The Judsons at the Royal George.

The following photographs have been kindly contributed by the Judson family, Norman, Anne and Neil, of Saltburn by Sea.
Before and during the Second World War Norman lived at the Royal George, Skelton with his parents, Alice and George.
Alice was the Great Great Niece of Stephen Emmerson, the Miners’ Friend, of Hollybush Farm. See page 76.
Her Grandfather John Emmerson was the illegitimate son of Stephen’s sister, also named Alice.
Norman attended the Infants School on Cross Green. There is a photograph of him in the school band on the page for 1939 to 1941 here.
He went on to the Junior School at Skelton Green, Guisborough Grammar School and became a local school-teacher.
Norman died on the 29th June 2015.

Skelton Cub Scouts – Jim Corner, Norman Judson, Eric Garrett and Graham Mathieson.
Alice Judson [nee Emmerson] 1895 to 1978.
George Judson.
Alice at Skelton Castle Stables.
Alice at Skelton Castle Stables. The horse is an “entire” horse capable of breeding. Apparently most working horses were mares or geldings.

John “George” T Judson served in the First World War with Alexandra, Princes of Wales’ Own Yorkshire Hussars.

George Judson, Yorkshire Hussars, January 1916.

This Regiment had been formed in 1908 on the creation of the Territorial Force and had Squadrons in various places across the North Riding of Yorkshire. It is not presently known when George enlisted.
All the Squadrons were split up and went to France in the spring of 1915 under the command of different Divisions.
On the 10 May 1916 the Regiment was reformed and became the XVII Corps Cavalry Regiment.
On the 26th August 1917 the Regiment was dismounted and sent to Etaples for Infantry training.
On the 13th November 1917 400 men were absorbed into 9th (Service) Battalion of the West Yorkshire Regiment, which now adopted the title 9th (Yorkshire Hussars Yeomanry) Battalion.
The 9th Battalion of the West Yorkshires came under the orders of the 11th Northern Division which fought in 1917 at the Third Battle of Ypres, Passchendaele and in 1918 the Battles of the Hindenberg line.
George must have been through much of this as his Medal Card shows that he was re-numbered in turn – 3321 and then 330766 in the Yorkshire Hussars and when all the Army was given a unique six figure number 236106 in the West Yorkshire Regiment.
Family recollections are that he said he was at one time in Egypt and during the course of his service suffered from being “gassed”.

George Judson, Yorkshire Hussars. In the doorway, left of the horse.

After the war he worked at Skelton Park and Skelton Shaft as a Shaftsman.
During his time there he severed the tendons to his little and ring fingers on his left hand.
On the 4th March 1930, he was involved in an accident while inspecting a shaft when a rope gave way on the platform he and another man were being lowered on. The other man fell 400 feet to his death.
He was John Lusher, a foreman bricklayer at the mines, aged 57 years of age and lived at Skelton in Cleveland.

Cleveland Standard March 8th 1930

In 1941 George took the licence for the Royal George and ran it with Alice until 1961.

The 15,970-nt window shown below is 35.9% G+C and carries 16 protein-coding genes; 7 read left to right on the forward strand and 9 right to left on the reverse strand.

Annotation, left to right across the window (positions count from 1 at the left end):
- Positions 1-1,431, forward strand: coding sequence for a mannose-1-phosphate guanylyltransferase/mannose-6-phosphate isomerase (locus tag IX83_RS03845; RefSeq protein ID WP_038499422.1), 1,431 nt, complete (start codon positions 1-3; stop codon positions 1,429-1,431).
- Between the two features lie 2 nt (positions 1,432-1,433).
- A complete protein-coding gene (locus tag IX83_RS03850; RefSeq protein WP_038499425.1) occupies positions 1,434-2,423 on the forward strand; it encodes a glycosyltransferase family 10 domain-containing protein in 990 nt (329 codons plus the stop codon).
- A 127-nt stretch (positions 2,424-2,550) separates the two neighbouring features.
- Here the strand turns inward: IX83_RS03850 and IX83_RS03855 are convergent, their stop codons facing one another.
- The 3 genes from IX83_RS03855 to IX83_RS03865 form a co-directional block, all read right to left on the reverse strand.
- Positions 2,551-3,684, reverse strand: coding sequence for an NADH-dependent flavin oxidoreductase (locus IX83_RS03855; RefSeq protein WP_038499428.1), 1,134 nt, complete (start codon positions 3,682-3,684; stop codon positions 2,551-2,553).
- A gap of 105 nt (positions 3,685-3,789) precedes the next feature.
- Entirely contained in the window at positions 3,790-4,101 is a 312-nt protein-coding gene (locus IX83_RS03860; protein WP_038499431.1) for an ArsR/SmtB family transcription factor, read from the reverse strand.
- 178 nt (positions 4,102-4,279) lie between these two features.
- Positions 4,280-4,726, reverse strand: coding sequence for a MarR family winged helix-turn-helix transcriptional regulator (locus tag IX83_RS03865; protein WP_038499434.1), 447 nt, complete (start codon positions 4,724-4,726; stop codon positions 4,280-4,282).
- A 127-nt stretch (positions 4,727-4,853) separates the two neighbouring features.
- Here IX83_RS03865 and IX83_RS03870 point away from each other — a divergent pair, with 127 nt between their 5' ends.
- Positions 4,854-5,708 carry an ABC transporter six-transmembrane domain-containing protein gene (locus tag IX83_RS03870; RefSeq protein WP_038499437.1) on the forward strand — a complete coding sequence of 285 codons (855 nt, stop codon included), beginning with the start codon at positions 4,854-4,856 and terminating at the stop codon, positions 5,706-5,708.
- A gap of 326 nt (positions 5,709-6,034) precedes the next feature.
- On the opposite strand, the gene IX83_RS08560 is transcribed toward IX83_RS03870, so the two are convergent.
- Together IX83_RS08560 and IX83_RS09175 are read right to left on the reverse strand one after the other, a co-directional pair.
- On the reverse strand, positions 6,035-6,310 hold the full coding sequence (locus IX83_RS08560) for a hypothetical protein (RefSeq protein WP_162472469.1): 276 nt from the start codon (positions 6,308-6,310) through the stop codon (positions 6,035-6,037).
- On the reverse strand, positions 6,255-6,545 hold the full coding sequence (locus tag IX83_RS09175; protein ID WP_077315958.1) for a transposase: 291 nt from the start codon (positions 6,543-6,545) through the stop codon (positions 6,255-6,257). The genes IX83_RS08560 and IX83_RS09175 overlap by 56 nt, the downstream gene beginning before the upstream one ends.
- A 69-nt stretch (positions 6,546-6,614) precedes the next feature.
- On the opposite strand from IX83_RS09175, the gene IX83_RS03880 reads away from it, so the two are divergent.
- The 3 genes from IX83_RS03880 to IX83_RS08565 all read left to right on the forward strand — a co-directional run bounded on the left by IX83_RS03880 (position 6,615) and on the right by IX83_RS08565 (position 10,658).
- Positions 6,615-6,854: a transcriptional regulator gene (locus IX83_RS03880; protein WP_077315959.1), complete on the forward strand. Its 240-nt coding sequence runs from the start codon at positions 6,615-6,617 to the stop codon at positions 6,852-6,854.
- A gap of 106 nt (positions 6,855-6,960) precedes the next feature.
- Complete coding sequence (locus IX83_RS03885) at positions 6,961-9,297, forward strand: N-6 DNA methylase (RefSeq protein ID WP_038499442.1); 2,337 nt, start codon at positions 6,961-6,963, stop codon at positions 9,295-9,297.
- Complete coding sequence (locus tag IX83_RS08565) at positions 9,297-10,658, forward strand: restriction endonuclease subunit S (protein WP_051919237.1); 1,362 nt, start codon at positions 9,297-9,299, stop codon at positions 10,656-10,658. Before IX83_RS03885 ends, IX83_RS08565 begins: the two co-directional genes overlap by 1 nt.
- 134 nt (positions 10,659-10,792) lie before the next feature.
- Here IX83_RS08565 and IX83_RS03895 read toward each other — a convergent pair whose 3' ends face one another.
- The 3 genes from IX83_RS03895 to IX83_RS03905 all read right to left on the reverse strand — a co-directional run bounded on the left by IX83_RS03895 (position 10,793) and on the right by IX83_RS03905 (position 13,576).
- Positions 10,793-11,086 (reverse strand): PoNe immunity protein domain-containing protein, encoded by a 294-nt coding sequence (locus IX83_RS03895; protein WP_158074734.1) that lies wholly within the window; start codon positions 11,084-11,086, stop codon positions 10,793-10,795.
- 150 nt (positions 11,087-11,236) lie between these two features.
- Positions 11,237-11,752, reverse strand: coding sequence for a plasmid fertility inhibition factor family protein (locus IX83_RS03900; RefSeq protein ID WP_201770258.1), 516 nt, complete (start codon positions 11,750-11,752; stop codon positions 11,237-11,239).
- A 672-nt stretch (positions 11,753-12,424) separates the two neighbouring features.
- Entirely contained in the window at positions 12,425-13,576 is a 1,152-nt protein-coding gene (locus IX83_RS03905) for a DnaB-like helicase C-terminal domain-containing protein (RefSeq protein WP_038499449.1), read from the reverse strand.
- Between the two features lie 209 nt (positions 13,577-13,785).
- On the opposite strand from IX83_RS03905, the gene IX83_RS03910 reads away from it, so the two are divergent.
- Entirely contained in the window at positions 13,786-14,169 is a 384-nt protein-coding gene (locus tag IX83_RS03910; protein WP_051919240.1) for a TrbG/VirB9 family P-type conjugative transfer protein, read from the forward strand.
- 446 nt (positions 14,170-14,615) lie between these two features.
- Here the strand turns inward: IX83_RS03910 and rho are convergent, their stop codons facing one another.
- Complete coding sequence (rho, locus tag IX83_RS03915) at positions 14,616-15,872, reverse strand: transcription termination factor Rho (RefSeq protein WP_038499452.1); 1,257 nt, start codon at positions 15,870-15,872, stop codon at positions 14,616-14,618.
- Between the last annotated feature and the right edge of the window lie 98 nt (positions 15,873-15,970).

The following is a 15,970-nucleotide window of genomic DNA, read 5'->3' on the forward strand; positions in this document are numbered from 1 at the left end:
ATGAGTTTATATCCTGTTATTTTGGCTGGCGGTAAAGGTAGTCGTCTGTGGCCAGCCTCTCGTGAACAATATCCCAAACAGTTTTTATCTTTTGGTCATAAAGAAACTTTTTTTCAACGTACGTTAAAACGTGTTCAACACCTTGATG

Alice had been born in 1895 at Hagg Farm, Skelton, where her maternal Grandfather was bailiff.
In 1897, when she was two, her mother, Mary, died. In this same year Hannah Emmerson the occupant of Hollybush Farm, Skelton also died and the farm was inherited by Alice’s father, Stephen William Emmerson.
Alice lived at Hollybush with her two sisters and brother Stephen until the age of 8, when in 1904 her father died and the family were split up.
Alice was sent to live with her Aunt Polly Seymour – formerly Elizabeth Emmerson, a sister of her father, on their farm at High Worsall.
The next photograph shows Alice on the right with the Seymours and their three children. Young Stephen was to be killed in the First World War, aged 24, on the 27th December 1917, while serving with the 26th Battalion of the Royal Fusiliers as 2910 Lance Corporal on the Italian Front. He is buried at Giavera British Cemetery Arcade.
In 1913, when Alice was 17, her brother Stephen was 21 and took over Hollybush farm. She lived there with him for the next 7 years to 1920 when they both married and Stephen emigrated to New Zealand

Left to Right. Martha Seymour, Mr William Seymour, seated centre, Stephen Emmerson Seymour, standing, William Seymour junior, Aunt Polly Seymour and Alice.

A letter written to Alice by Stephen has been preserved. In it he wrote a piece of “verse” about the Royal George:-
It was nice to hear from you and all the news about the Royal George:-

From an ancient pub, we watched it grow
Into a modern hotel, I would have you know.
It has had its old face lifted
And even the sign is slightly lifted
Even the coldest draughts have been cheated
For now it is internally heated.
And now the customers, Tom, Dick and Harry
At “Time Gents Please” with to tarry.
They talk and talk and think its nowt
If they are slow at getting out.
I remember the time of Landlord Bunn
And the renegade boy he called his son,
Who jumped the Transporter into the mud
And scrambled out the best he could.
He caused the old man pain and anguish,
When tried his life to end, extinguish
He then tied a lace around his neck.
He thought it would his life blood check.
But then he found he was out of breath.
This frightened him, he was scared to death.
Then he waved to a passer by
He found he was afraid to die.
They had a job to untie the lace,
For he was swollen in neck and face.
At last it was cut and he was free,
After all the fuss he did not dee.
The Royal George great memories hold,
But now I’m finished this episode.